This is your opportunity for a seat at the table (literally) with fellow public education advocates to take an active role in educating each other and policymakers.  Auditor General Eugene DePasquale, along with regional legislators, will be in attendance to work with you to support public education in Pennsylvania.  Use the form below to send your registration information!

Thursday, September 29, 2016 at 5:30 PM
The Crystal Tea Room, The Wanamaker Building
100 Penn Square East, Philadelphia, PA
Honoring: Pepper Hamilton LLP, Signe Wilkinson, Dr. Monique W. Morris
And presenting the ELC PRO BONO AWARD  to Paul Saint-Antoine & Chanda Miller
of Drinker Biddle & Reath LLP

Registration for the PASA-PSBA School Leadership Conference Oct. 13-15 is now open
The conference is your opportunity to learn, network and be inspired by peers and experts.
TO REGISTER: See   (you must be logged in to the Members Area to register). You can read more on How to Register for a PSBA Event here.   CONFERENCE WEBSITE: For all other program details, schedules, exhibits, etc., see the conference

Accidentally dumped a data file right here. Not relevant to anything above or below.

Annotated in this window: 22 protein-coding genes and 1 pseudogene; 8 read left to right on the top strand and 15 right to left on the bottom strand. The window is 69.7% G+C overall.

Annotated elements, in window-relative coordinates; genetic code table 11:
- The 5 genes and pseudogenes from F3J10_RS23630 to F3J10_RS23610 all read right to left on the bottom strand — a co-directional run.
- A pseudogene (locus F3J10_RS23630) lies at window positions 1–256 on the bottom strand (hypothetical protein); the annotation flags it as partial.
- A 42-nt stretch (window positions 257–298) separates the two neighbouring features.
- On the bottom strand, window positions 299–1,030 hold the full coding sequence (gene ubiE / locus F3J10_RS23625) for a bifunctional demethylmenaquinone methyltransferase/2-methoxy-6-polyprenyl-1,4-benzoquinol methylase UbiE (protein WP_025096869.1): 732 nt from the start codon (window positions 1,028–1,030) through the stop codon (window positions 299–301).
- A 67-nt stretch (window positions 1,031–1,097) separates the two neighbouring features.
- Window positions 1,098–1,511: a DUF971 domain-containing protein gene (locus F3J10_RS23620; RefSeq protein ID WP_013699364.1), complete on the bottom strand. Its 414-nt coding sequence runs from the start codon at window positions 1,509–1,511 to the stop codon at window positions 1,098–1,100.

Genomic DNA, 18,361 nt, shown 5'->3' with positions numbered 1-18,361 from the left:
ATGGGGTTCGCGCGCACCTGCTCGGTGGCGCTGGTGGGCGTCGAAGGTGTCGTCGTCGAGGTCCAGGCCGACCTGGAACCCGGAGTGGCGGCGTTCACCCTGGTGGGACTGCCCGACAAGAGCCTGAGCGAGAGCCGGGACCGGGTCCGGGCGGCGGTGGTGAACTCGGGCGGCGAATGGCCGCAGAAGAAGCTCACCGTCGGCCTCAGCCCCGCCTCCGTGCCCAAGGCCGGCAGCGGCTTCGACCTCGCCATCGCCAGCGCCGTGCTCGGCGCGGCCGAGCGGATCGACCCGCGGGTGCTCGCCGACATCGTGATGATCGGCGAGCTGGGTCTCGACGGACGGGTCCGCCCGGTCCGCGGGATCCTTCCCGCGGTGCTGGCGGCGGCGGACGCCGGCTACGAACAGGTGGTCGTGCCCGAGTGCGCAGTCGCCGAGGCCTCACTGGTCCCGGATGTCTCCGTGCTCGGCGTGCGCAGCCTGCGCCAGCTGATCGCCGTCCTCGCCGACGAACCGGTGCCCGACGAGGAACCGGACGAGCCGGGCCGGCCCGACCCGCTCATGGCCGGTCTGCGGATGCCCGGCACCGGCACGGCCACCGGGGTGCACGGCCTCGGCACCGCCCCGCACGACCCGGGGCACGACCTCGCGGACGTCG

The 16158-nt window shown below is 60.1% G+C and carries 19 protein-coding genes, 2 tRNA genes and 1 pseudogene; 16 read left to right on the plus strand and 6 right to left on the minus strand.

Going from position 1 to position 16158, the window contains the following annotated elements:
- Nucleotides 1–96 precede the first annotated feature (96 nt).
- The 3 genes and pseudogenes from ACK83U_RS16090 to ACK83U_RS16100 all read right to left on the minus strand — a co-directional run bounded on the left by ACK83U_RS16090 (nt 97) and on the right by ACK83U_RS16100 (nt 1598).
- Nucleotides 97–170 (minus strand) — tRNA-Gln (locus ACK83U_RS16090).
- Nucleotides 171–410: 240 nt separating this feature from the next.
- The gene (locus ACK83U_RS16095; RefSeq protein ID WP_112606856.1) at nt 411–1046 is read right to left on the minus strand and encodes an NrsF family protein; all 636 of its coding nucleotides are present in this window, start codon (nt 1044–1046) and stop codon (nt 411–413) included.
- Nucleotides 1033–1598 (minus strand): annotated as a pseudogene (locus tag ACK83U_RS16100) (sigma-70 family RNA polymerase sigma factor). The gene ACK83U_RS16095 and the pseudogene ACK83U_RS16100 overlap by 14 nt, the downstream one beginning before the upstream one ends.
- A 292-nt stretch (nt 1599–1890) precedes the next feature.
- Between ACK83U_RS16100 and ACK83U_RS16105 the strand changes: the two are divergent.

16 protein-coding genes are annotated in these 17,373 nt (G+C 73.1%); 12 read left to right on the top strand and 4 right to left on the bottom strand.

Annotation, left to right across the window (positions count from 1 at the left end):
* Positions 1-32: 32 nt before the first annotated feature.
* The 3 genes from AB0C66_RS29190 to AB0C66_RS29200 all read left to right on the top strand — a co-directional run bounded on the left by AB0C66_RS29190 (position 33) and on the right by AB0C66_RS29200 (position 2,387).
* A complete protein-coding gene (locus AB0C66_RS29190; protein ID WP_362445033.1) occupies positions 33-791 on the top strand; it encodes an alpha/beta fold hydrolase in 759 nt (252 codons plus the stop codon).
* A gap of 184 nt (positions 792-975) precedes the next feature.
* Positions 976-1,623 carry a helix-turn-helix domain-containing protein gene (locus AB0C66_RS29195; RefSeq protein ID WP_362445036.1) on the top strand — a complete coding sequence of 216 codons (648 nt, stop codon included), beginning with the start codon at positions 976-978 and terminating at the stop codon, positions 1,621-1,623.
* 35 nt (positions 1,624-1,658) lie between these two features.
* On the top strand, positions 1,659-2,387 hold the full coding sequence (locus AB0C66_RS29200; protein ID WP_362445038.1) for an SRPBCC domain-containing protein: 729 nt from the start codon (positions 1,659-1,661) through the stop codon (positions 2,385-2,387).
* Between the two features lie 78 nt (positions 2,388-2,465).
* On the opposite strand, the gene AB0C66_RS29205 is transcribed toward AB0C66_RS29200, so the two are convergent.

The Sixth Annual Arts and Education Symposium – October 27, 2016
The 2016 Arts and Education Symposium will be held on October 27 at the Radisson Hotel Harrisburg Convention Center.  Sponsored by the Pennsylvania Arts Education network and EPLC, the Symposium is a Unique Networking and Learning Opportunity for:
·         Arts Educators
·         School Leaders
·         Artists
·         Arts and Culture Community Leaders
·         Arts-related Business Leaders
·         Arts Education Faculty and Administrators in Higher Education
·         Advocates
·         State and Local Policy Leaders
Act 48 Credit is available.
Program and registration information are available here.

REGISTER NOW for the 2016 PA Principals Association State Conference, October 30 - November 1, at The Penn Stater Conference Center Hotel in State College.
PA Principals Association website Tuesday, August 2, 2016 10:43 AM
To receive the Early Bird Discount, you must be registered by August 31, 2016:
Members: $300  Non-Members: $400
Featuring Three National Keynote Speakers: Eric Sheninger, Jill Jackson & Salome Thomas-EL

SAVE THE DATE LWVPA Convention 2017 June 1-4, 2017
Join the League of Women Voters of PA for our 2017 Biennial Convention at the beautiful Inn at Pocono Manor!